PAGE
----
Date: 2017
  11. By: David Jaume (Department of Economics, Cornell University.)
    Abstract: Most countries are rapidly increasing the educational attainment of their workforce. This paper develops a novel framework to study, theoretically and empirically, the effects of an educational expansion on the occupational structure of employment and distinct aspects of the wage distribution—wage levels, wage gaps, and poverty and inequality indicators—with an application to Brazil. I proceed in three steps. First, I provide some stylized facts of the Brazilian economy between 1995 and 2014: A large educational expansion took place; the occupational structure of employment remained surprisingly fixed; workers of all educational groups—primary or less, secondary, and university—were increasingly employed in occupations of lower ranking as measured by average wages over the period; and wages of primary educated workers increased while wages of more educated workers declined, bringing forth reductions in poverty and inequality. Second, I build a model that traces these heterogeneous patterns of occupations and wages to the educational expansion. The model assigns workers with three levels of education to a continuum of occupations that vary in complexity and are combined to produce a final good. I investigate three different policy experiments: An increase in university level, an increase in secondary level, and a simultaneous increase in both. The predicted effects depend on the policy analyzed. Considering the educational expansion that took place in Brazil (simultaneous increases in university and secondary levels), the model predicts qualitatively all the observed labor market changes in the occupational structure of employment and the wage distribution. Finally, I calibrate the model with the data from 1995 and show that, through its lens, the observed educational expansion in Brazil explains 66 percent of the occupational downgrading and around 80 percent of the changes in wage levels, inequality, and poverty during the period of 1995-2014.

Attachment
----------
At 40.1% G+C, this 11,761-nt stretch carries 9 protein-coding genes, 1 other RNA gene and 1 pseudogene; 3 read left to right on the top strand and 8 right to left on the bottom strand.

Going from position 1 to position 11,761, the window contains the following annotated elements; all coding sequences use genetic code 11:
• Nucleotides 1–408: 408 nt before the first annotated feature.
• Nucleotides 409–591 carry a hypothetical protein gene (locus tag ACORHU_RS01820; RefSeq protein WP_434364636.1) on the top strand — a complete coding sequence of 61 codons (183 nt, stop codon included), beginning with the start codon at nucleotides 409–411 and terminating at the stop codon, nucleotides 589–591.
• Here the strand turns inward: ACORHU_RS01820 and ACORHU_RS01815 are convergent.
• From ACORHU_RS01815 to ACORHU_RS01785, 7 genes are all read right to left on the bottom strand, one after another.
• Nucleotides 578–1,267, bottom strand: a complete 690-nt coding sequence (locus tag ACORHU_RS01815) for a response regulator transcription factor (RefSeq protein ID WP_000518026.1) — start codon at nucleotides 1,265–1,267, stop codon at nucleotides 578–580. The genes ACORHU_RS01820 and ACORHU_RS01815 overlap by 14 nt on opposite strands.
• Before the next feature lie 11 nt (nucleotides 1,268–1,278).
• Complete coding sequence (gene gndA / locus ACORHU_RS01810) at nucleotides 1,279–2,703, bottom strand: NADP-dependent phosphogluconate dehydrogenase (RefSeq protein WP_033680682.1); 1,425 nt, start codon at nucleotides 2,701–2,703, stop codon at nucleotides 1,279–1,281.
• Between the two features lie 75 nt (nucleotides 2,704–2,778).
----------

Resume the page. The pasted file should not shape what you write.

JEL: I25 J24 O15
    Date: 2018–01
  12. By: Adriana Moura Guimarães (FACE-UFG); Sandro Eduardo Monsueto (FACE-UFG)